In December 1974, each plaintiff initiated a union grievance. The college review committee set up by Kneller for the De novo hearings was chaired by defendant Donald R. Reich, who by this time had replaced Van Solkema as vice-president and provost of the college. The review committee upheld the committee's decisions to deny plaintiffs' reappointment and at a Step I hearing in March 1975, that decision was affirmed by Kneller. Plaintiffs' last day of work pursuant to their contracts was August 31, 1975.

 First Amendment Claims

 In Pickering v. Board of Education, 391 U.S. 563, 88 S. Ct. 1731, 20 L. Ed. 2d 811 (1968), a teacher was discharged for writing a letter to a local newspaper criticizing the school board's handling of certain bond issue proposals and its allocation of financial resources between educational and athletic programs. The Court held that in determining whether a government employee's speech is constitutionally protected, "the interests of the (employee), as a citizen, in commenting upon matters of public concern" must be balanced against "the interests of the State, as an employer, in promoting the efficiency of the public services it performs through its employees." Id. at 568, 88 S. Ct. at 1734-35.

 In a later case, the Court projected that view even further, holding that a public employee is not entitled to reinstatement even when constitutionally protected conduct plays a "substantial" part in a decision to terminate the employee, where the employer can show that termination would have occurred even in the absence of the protected conduct. Mt. Healthy City Board of Education v. Doyle, 429 U.S. 274, 287, 97 S. Ct. 568, 50 L. Ed. 2d 471 (1977).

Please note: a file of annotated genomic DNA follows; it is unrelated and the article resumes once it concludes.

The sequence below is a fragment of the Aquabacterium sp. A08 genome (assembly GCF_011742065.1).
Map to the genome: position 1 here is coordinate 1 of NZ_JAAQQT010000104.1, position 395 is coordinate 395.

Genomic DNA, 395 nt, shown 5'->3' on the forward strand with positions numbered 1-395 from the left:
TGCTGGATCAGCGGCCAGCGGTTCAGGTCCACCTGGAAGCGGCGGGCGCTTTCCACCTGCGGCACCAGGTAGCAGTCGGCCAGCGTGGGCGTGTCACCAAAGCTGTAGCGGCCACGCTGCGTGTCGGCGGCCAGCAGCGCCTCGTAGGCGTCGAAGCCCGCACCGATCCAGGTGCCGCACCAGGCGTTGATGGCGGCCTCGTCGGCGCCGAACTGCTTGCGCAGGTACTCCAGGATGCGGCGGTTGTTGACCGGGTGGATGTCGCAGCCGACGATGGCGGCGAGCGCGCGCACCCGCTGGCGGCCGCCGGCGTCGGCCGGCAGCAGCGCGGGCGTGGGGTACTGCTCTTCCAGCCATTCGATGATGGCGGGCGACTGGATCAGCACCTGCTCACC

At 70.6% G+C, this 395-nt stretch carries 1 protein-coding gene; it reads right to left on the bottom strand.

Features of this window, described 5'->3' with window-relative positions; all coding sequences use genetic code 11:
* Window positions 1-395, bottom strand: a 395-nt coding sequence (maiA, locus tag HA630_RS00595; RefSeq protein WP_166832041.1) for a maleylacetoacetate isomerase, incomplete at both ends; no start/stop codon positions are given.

Viewing the allegations of this complaint liberally as we must, it is manifest that the claims of constitutional violation asserted are insufficient on their face. Plaintiffs do not claim they were denied reappointment for speaking publicly or privately in criticism of college policies. What is so apparent on the face of the complaint is an attempt to draw the court into a stale dispute admittedly between "two factions in the department (who) did have a constant disagreement as to the most appropriate method of teaching certain classes and certain students." Plaintiffs' Memorandum of Law at 19. The conceded "conflict and dissension between two factions in the department" again to quote plaintiffs, Id. at 13 plainly amounts to nothing more than "bickering" among academic colleagues and hence cannot give rise to a violation of First Amendment rights. See Pickering v. Board of Education, supra; Chitwood v. Feaster, 468 F.2d 359 (4 Cir. 1972). *fn1" If it were otherwise, the door would be opened for countless appeals to federal judges to act as mediators in academic disputes a task this court considers itself particularly unadapted to perform.

 The Court of Appeals for this Circuit sitting En banc has recognized that not every claim asserted by a teacher requires an evidentiary hearing to determine the merits. In East Hartford Ed. Ass'n v. Bd. of Ed., Etc., 562 F.2d 838, 856 (2 Cir. 1977) (En banc ), the court declined to accord First Amendment protection to a teacher's symbolic "speech," i. e., his desire to wear a necktie. It stated:


"This final claim (that dress of this type enhances his ability to teach) does not implicate the First Amendment. It is merely an assertion that one teaching technique is to be preferred over another. It has no more to do with a constitutional interest than would a claim that closer "rapport' could be achieved by arranging students' desks in a circle rather than in rows." Id. at 857 n.5.

 Although East Hartford Ed. Ass'n involved high school education, it clearly cautions against federal court intervention except when First Amendment rights are truly in jeopardy as a result of official actions. Because teaching is by definition an expressive activity, every dispute over the best method of classroom instruction would raise First Amendment issues calling for federal court intervention. See East Hartford Ed. Ass'n v. Bd. of Ed., supra, 562 F.2d at 859.

 Since plaintiffs have failed to allege anything more than an academic dispute with professional colleagues, their claims for relief under § 1983 and the First Amendment must be dismissed.

 Fourteenth Amendment Due Process Claims